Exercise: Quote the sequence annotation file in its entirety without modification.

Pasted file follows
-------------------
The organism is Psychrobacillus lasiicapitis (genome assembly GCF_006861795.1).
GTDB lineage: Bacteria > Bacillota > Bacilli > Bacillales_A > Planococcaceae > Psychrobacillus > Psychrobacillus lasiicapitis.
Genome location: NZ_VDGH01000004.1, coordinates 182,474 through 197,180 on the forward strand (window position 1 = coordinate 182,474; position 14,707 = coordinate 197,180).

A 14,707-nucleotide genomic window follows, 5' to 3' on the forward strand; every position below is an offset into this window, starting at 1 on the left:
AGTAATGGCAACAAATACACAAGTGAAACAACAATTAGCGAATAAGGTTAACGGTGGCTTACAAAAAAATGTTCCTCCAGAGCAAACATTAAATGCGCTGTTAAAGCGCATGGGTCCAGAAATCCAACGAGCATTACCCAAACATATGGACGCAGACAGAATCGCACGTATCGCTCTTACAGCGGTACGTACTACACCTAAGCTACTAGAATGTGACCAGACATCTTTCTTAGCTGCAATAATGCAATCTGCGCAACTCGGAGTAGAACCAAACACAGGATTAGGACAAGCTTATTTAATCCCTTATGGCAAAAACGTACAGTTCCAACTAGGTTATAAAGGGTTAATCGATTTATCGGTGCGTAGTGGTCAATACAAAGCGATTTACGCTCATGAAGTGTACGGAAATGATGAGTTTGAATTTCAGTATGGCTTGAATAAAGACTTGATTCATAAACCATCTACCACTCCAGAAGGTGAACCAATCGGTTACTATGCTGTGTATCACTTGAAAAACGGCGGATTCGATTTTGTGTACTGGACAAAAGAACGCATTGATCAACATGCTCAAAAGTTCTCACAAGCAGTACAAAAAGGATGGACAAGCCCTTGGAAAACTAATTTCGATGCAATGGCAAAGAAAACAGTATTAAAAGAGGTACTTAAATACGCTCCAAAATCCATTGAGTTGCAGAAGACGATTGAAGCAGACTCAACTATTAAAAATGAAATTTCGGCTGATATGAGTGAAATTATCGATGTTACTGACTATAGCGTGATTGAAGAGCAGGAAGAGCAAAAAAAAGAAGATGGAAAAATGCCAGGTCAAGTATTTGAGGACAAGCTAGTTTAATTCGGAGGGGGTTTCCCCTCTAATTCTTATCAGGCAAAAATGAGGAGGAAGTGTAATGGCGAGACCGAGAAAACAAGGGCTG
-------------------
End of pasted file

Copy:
The organism is Psychrobacillus lasiicapitis (genome assembly GCF_006861795.1).
GTDB lineage: Bacteria > Bacillota > Bacilli > Bacillales_A > Planococcaceae > Psychrobacillus > Psychrobacillus lasiicapitis.
Genome location: NZ_VDGH01000004.1, coordinates 182,474 through 197,180 on the forward strand (window position 1 = coordinate 182,474; position 14,707 = coordinate 197,180).

A 14,707-nucleotide genomic window follows, 5' to 3' on the forward strand; every position below is an offset into this window, starting at 1 on the left:
AGTAATGGCAACAAATACACAAGTGAAACAACAATTAGCGAATAAGGTTAACGGTGGCTTACAAAAAAATGTTCCTCCAGAGCAAACATTAAATGCGCTGTTAAAGCGCATGGGTCCAGAAATCCAACGAGCATTACCCAAACATATGGACGCAGACAGAATCGCACGTATCGCTCTTACAGCGGTACGTACTACACCTAAGCTACTAGAATGTGACCAGACATCTTTCTTAGCTGCAATAATGCAATCTGCGCAACTCGGAGTAGAACCAAACACAGGATTAGGACAAGCTTATTTAATCCCTTATGGCAAAAACGTACAGTTCCAACTAGGTTATAAAGGGTTAATCGATTTATCGGTGCGTAGTGGTCAATACAAAGCGATTTACGCTCATGAAGTGTACGGAAATGATGAGTTTGAATTTCAGTATGGCTTGAATAAAGACTTGATTCATAAACCATCTACCACTCCAGAAGGTGAACCAATCGGTTACTATGCTGTGTATCACTTGAAAAACGGCGGATTCGATTTTGTGTACTGGACAAAAGAACGCATTGATCAACATGCTCAAAAGTTCTCACAAGCAGTACAAAAAGGATGGACAAGCCCTTGGAAAACTAATTTCGATGCAATGGCAAAGAAAACAGTATTAAAAGAGGTACTTAAATACGCTCCAAAATCCATTGAGTTGCAGAAGACGATTGAAGCAGACTCAACTATTAAAAATGAAATTTCGGCTGATATGAGTGAAATTATCGATGTTACTGACTATAGCGTGATTGAAGAGCAGGAAGAGCAAAAAAAAGAAGATGGAAAAATGCCAGGTCAAGTATTTGAGGACAAGCTAGTTTAATTCGGAGGGGGTTTCCCCTCTAATTCTTATCAGGCAAAAATGAGGAGGAAGTGTAATGGCGAGACCGAGAAAACAAGGGCTG